# Ch 7.1 Help ## Ch 7.1 Help

Question 1
An object of 1.1988 kg mass has a horizontal velocity component of 2.409 m/s and a vertical velocity component of 3.82 m/s. What is the magnitude of the momentum of the particle (see sheet 3; (7.1) stands for 2 equations, x-and y-component)? Indicate with a negative (positive) sign whether the SI unit of momentum is the combination kg·m/s reflecting the definition of momentum (is the combination kg·m/s contracted into a new name).

p = √((m*v1)2+(m*v2)2))
p = √((1.1988*2.409)2+(1.1988*3.82)2))
p = √(2.88790922+4.5794162)
p = √(8.340019547+20.9710509)
p = √(29.31107045)
p =
Spoiler:
5.413969934

Question 2
An object is acted upon by a force of 11.8 N for 0.1342 s. What is the change in the object's momentum (see sheet 4)? Indicate with a negative (positive) sign whether the direction of the momentum-change vector is in the direction (opposite direction) of the force?

M = F*t
M = 11.8*0.1342
M =
Spoiler:
1.5836

Question 3
A 139.2 gram object with an initial velocity of 4.418 m/s is brought to rest by a 17.23 N force. How long is the force active (see sheet 3,4)?

F(t) = (v/F)*mkg
F(t) = (4.418/17.23)*0.1392 (Remember to change the mass from grams to kiligrams)
F(t) = (0.2564132327)*0.1392
F(t) =
Spoiler:
0.035692722

Question 4
Two cars collide in a perfectly inelastic collision. The mass of car(1) is 2,409 kg and the mass of car(2) is 1,706 kg. What is the velocity of car(2) after the collision if the velocity of car(1) after the collision is 21.19 m/s?

vcar 2 = vcollision
vcar 2 =
Spoiler:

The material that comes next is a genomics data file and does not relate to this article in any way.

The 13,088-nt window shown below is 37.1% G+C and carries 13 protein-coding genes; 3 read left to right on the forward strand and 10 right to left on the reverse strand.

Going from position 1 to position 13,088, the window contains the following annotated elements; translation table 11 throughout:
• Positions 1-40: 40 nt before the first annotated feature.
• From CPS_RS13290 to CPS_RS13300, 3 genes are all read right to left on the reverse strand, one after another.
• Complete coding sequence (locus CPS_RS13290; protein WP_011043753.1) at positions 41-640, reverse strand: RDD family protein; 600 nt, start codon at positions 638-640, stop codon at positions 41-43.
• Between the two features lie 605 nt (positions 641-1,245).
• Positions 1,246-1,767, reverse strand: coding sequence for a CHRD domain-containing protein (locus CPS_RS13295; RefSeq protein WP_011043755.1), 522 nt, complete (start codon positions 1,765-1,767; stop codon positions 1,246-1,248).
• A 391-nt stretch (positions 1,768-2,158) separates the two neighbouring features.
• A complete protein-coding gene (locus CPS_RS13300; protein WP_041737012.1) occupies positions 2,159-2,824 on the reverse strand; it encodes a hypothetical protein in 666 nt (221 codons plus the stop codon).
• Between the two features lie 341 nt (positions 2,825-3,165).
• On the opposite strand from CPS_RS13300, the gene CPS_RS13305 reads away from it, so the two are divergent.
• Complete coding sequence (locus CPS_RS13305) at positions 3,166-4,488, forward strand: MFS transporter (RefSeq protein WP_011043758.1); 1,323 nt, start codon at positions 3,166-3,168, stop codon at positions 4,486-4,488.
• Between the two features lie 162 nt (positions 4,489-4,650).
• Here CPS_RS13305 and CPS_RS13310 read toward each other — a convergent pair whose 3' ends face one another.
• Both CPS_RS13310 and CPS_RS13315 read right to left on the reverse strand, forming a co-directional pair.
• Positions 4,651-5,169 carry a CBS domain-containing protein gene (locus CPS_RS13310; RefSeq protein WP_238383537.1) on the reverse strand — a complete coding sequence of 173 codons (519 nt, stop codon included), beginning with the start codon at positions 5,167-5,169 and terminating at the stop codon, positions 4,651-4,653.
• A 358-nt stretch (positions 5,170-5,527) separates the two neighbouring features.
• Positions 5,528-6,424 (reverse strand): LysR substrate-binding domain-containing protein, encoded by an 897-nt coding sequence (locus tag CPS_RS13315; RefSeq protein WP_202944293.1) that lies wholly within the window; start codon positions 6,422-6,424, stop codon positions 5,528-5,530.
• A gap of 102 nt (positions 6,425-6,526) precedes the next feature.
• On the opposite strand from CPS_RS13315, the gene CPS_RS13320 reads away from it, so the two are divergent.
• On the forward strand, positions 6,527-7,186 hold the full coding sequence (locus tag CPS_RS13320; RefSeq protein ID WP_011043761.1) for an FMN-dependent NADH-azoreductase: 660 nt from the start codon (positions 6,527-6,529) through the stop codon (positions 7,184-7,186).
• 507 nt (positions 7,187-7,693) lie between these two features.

21.19

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kristy
Guest

## Question on 4

Why does the velocity of the second car equal the velocity of the collision? I tried doing the conservation of momentum equation, but clearly that wasn't the right way to go. Could you please explain?

S
Guest

I love you too

physics
Guest

## Re: Ch 7.1 Help

I believe it is because an object in motion stays in motion, and when that object collides with another object the energy is transferred to the second object. So if a ball is thrown at 60mph and hits a second ball that second will continue to travel at 60mph. I think it's supposed to be implied that this all happens in a vacuum, or at least without any resistance. This is also for an inelastic collision, so energy is directly transferred. Perhaps the idea of Billiards will help, when the cue ball strikes a numbered ball, that numbered ball will continue at the same speed. Take that example as it is, don't over think it.

If someone knows a correct, or more correct answer, please post. This is to the best of my understanding.

I love you all.

## Re: Ch 7.1 Help

Yeah, the textbook states that in a perfectly inelastic collision that the two objects stick together and because of this their final velocities must be the same.

guesto
Guest

## Re: Ch 7.1 Help